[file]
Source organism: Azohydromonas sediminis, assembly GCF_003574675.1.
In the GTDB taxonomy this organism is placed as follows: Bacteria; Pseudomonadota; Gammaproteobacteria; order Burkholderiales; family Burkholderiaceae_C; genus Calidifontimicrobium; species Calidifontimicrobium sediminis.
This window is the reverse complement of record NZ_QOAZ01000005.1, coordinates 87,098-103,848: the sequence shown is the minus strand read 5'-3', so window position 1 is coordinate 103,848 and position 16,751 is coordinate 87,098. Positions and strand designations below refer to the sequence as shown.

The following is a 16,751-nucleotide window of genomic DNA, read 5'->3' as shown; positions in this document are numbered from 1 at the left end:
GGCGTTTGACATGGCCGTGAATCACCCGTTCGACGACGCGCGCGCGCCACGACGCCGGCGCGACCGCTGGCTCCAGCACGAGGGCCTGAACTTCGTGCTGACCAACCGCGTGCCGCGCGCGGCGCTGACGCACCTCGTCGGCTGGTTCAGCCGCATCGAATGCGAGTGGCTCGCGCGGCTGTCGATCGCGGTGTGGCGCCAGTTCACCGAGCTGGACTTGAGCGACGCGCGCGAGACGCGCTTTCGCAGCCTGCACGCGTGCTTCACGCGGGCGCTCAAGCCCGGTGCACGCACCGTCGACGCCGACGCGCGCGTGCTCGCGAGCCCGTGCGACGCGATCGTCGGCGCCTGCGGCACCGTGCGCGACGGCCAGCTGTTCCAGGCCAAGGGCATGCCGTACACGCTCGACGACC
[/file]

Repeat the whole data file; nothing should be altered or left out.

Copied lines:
Source organism: Azohydromonas sediminis, assembly GCF_003574675.1.
In the GTDB taxonomy this organism is placed as follows: Bacteria; Pseudomonadota; Gammaproteobacteria; order Burkholderiales; family Burkholderiaceae_C; genus Calidifontimicrobium; species Calidifontimicrobium sediminis.
This window is the reverse complement of record NZ_QOAZ01000005.1, coordinates 87,098-103,848: the sequence shown is the minus strand read 5'-3', so window position 1 is coordinate 103,848 and position 16,751 is coordinate 87,098. Positions and strand designations below refer to the sequence as shown.

The following is a 16,751-nucleotide window of genomic DNA, read 5'->3' as shown; positions in this document are numbered from 1 at the left end:
GGCGTTTGACATGGCCGTGAATCACCCGTTCGACGACGCGCGCGCGCCACGACGCCGGCGCGACCGCTGGCTCCAGCACGAGGGCCTGAACTTCGTGCTGACCAACCGCGTGCCGCGCGCGGCGCTGACGCACCTCGTCGGCTGGTTCAGCCGCATCGAATGCGAGTGGCTCGCGCGGCTGTCGATCGCGGTGTGGCGCCAGTTCACCGAGCTGGACTTGAGCGACGCGCGCGAGACGCGCTTTCGCAGCCTGCACGCGTGCTTCACGCGGGCGCTCAAGCCCGGTGCACGCACCGTCGACGCCGACGCGCGCGTGCTCGCGAGCCCGTGCGACGCGATCGTCGGCGCCTGCGGCACCGTGCGCGACGGCCAGCTGTTCCAGGCCAAGGGCATGCCGTACACGCTCGACGACC